Jump to ContentJump to Main Navigation
Harlem in MontmartreA Paris Jazz Story between the Great Wars$
Users without a subscription are not able to see the full content.

William Shack

Print publication date: 2001

Print ISBN-13: 9780520225374

Published to California Scholarship Online: May 2012

DOI: 10.1525/california/9780520225374.001.0001

Show Summary Details
Page of

PRINTED FROM CALIFORNIA SCHOLARSHIP ONLINE (www.california.universitypressscholarship.com). (c) Copyright University of California Press, 2018. All Rights Reserved. Under the terms of the licence agreement, an individual user may print out a PDF of a single chapter of a monograph in CALSO for personal use (for details see http://california.universitypressscholarship.com/page/535/privacy-policy-and-legal-notice).date: 19 July 2018

Jazz from the Trenches

Jazz from the Trenches

Chapter:
(p.11) 2 Jazz from the Trenches
Source:
Harlem in Montmartre
Author(s):

William A. Shack

Publisher:
University of California Press
DOI:10.1525/california/9780520225374.003.0002

On 7 May 1915, German submarines torpedoed the British luxury liner SS Lusitania off the coast of Munster, Ireland, in the icy waters of the Irish Sea. Plying the maritime lanes of the Atlantic, German submarines were ordered to sink all ships approaching the ports of England and France. The loss of the Lusitania, in which 1,198 people were drowned, including 128 Americans, helped weaken American isolationism, creating an emotional fervor to strengthen a common heritage linking two continents. Harlem perceived the sinking of the Lusitania and Congress's declaration of war much as W. E. B. Du Bois did: “The last hour of a horrible war has come.” Patriotism was high in 1917, and transformed the souls of most Americans during the war, not least the souls of black folks. Harlem joined the clamor to defend democracy abroad, as black voices were raised elsewhere in the Bronzevilles of America.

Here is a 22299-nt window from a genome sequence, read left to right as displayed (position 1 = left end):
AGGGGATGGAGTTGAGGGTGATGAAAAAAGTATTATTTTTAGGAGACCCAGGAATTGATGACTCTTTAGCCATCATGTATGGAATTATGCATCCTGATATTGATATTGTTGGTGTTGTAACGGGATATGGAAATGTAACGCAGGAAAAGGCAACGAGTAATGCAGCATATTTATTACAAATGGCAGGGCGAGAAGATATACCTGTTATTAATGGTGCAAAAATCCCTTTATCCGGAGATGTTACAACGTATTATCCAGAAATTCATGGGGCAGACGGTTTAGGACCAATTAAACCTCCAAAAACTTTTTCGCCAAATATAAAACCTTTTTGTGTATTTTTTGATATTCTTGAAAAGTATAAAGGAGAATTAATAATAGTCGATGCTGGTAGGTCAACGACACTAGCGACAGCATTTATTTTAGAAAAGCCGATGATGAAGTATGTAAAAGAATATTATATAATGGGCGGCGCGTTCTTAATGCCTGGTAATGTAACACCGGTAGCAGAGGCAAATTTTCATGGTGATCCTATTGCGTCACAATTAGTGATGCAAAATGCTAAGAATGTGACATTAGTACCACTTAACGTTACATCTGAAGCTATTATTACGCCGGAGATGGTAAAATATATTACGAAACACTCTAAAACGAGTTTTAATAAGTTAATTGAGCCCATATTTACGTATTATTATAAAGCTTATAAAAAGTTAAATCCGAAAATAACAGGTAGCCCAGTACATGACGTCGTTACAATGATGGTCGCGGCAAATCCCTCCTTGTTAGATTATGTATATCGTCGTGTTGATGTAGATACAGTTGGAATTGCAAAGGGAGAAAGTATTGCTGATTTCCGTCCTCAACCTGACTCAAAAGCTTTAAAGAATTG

Keywords:   SS Lusitania, Harlem, World War I, patriotism, blacks

California Scholarship Online requires a subscription or purchase to access the full text of books within the service. Public users can however freely search the site and view the abstracts and keywords for each book and chapter.

Please, subscribe or login to access full text content.

If you think you should have access to this title, please contact your librarian.

To troubleshoot, please check our FAQs, and if you can't find the answer there, please contact us.